+972 Magazine's Stories of the Week

Directly In Your Inbox

Analysis News
Visit our Hebrew site, "Local Call" , in partnership with Just Vision.

A further defense of Gunter Grass

The only way you can think of the poem ‘What must be said’ as anti-Semitic is if you think of Grass as an anti-Semite. His history as well as the poem itself point in the exact opposite direction.  

If Gunter Grass had ever said or done anything that showed hatred of Jews or of Israel, then I, too, might take a very uncharitable view of his warning in the poem “What must be said” that this country, or even this government, is liable to nuke Iran and “annihilate the Iranian people.” Like I wrote before, that’s a misleading suggestion; for all the past reports about “bunker-busting” bombs and future scenarios about a regional WMD war, Israel is not planning to attack Iran with nuclear weapons.

But Gunter Grass not only has never said an anti-Semitic or Israel-hating thing in his life that anyone’s aware of, he’s spent his career confronting Germany over its Nazi past, he’s visited Israel at least a few times, he’s a classic European liberal whose criticism of this country is that of a pained, disappointed friend, and he even speaks in the poem of “the State of Israel, to which I am bound and wish to stay bound,” concluding it with a wish for peace that includes Israelis.

No, Grass is not an anti-Semite or hater of Israel – he’s a liberal friend of the Jews and of Israel who wants this country to turn away from all the things liberals naturally dread – extreme nationalism, militarism, ethnocentrism, paranoia – the very things, unfortunately, that Israel has come to stand for.

So if I don’t think Grass is anti-Israel or anti-Semitic, how do I explain his writing such a thing as that Israel is liable to nuke Iran? Given his record on Jews and Israel, and given the context of the poem, I think he just got carried away – not by his hatred of Israel, which doesn’t exist, but by his hatred of war. Hatred of war is the theme of Grass’s career as a political activist and, by the way, of the poem “What must be said.”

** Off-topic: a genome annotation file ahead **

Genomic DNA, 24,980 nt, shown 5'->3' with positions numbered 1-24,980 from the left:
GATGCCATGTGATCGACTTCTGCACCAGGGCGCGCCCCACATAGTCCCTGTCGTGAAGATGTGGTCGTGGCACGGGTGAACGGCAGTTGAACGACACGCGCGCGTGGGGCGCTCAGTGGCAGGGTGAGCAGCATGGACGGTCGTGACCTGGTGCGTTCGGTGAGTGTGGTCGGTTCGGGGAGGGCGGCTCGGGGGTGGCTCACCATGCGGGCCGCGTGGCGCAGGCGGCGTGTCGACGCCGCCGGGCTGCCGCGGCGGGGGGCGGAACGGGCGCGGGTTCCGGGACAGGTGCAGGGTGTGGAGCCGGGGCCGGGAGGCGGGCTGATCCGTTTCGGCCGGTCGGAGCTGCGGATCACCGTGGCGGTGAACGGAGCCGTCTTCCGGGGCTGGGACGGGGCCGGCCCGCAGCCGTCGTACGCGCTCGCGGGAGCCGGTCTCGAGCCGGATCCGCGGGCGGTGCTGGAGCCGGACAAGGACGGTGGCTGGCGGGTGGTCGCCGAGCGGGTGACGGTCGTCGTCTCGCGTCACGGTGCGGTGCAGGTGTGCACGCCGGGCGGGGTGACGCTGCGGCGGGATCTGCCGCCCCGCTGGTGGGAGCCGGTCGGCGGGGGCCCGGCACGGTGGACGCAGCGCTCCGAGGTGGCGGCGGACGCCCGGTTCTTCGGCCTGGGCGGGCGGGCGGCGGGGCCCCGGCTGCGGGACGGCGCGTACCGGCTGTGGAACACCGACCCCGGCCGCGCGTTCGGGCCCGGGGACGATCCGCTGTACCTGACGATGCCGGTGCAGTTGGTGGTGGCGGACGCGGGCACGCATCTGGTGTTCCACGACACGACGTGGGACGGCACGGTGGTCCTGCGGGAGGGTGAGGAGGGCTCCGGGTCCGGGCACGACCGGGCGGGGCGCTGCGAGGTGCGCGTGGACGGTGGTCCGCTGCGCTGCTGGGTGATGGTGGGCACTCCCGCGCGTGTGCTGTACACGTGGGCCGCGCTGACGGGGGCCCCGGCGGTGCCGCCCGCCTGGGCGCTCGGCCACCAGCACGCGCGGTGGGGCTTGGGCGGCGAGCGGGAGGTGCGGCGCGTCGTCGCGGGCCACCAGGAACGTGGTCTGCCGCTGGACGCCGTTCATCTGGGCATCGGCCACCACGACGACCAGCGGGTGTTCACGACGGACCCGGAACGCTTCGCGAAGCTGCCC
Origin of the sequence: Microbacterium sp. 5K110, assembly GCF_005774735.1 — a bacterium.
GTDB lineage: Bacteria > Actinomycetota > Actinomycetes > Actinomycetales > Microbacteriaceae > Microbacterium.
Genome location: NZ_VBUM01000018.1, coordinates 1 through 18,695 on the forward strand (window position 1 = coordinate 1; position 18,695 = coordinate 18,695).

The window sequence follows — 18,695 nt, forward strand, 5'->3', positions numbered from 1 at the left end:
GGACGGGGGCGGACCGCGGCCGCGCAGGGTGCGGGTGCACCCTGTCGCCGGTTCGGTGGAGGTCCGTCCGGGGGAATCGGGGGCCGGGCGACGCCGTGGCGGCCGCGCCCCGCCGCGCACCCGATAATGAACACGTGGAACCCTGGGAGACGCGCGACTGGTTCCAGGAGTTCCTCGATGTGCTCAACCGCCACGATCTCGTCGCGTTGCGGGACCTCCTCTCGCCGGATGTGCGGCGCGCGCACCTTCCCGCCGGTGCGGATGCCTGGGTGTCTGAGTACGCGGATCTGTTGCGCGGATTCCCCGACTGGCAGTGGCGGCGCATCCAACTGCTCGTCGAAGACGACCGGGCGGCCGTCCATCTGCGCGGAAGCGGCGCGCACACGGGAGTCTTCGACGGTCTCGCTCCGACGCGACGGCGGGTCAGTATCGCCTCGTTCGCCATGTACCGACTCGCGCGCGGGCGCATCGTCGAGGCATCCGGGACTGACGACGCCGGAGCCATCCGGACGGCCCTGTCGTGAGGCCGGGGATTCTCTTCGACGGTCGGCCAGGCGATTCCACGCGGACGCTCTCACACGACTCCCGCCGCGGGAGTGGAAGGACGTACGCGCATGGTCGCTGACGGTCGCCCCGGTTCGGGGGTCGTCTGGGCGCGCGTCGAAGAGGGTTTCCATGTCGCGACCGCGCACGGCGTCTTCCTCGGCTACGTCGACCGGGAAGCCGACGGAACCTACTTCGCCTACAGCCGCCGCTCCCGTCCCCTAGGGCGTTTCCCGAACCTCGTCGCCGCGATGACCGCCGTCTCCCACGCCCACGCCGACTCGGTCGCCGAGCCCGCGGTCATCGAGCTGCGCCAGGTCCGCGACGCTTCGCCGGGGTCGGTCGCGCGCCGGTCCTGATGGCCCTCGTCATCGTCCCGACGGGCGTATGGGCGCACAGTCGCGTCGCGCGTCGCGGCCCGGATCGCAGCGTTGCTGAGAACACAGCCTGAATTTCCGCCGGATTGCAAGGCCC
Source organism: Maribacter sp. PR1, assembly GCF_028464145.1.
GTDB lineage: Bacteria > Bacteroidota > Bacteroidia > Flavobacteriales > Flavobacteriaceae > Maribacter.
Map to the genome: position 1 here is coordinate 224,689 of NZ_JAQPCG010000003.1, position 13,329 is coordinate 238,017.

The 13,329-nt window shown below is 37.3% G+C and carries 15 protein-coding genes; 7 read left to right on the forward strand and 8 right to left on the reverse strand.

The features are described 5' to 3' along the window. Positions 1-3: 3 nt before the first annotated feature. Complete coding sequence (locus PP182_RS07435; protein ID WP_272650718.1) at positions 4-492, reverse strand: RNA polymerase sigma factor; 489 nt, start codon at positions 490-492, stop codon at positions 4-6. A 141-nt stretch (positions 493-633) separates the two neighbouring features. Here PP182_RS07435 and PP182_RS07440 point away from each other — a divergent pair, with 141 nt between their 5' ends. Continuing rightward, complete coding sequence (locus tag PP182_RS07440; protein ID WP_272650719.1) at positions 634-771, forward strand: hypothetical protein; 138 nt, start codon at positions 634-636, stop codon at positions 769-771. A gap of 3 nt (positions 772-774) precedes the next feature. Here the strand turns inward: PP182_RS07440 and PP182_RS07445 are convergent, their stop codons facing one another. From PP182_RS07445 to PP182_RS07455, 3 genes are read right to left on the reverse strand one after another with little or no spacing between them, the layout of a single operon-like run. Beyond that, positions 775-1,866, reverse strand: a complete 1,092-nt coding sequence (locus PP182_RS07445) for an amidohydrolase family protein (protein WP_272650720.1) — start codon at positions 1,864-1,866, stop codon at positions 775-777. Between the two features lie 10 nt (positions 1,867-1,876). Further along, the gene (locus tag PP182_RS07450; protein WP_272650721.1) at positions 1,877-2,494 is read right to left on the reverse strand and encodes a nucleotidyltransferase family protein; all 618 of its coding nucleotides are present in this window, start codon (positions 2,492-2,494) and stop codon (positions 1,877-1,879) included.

But most people weighing in on Grass don’t agree – Jeffrey Goldberg, The New Republic, a host of German writers and, of course, the Israeli and American Jewish establishment, are accusing him basically of neo-Nazism.  And what’s their evidence (besides the poem’s critical tone, exagerrated claim and so-called “moral equivalence,” all sure indicators of Israel-hatred)? Grass’ time in the Waffen SS.

He was 17. He was drafted. He was in for a few months at the end of the war, and he says he never fired a gun. I agree that it was wrong and cowardly of him to hide that history for so long – but I also think he atoned for it when he admitted it publicly at age 78. That was an act of bravery. From  his 2007 New Yorker essay, “How I spent the war – A recruit in the Waffen S.S.”:

What I accepted with the stupid pride of youth I wanted to conceal after the war out of a recurrent sense of shame. But the burden remained, and no one could alleviate it.

True, during the tank-gunner training, which kept me numb throughout the autumn and winter, there was no mention of the war crimes that later came to light. But the ignorance I claim cannot blind me to the fact that I had been incorporated into a system that had planned, organized, and carried out the extermination of millions of people. Even if I could not be accused of active complicity, there remains to this day a residue that is all too commonly called joint responsibility. I will have to live with it for the rest of my life.

This is not the enemy. In a Jewish state that stood for the principles Jews traditionally stood for, not the anti-Jewish principles of extreme nationalism, militarism, ethnocentrism and paranoia, Gunter Grass, in his honesty and humanism, would be seen as one of us.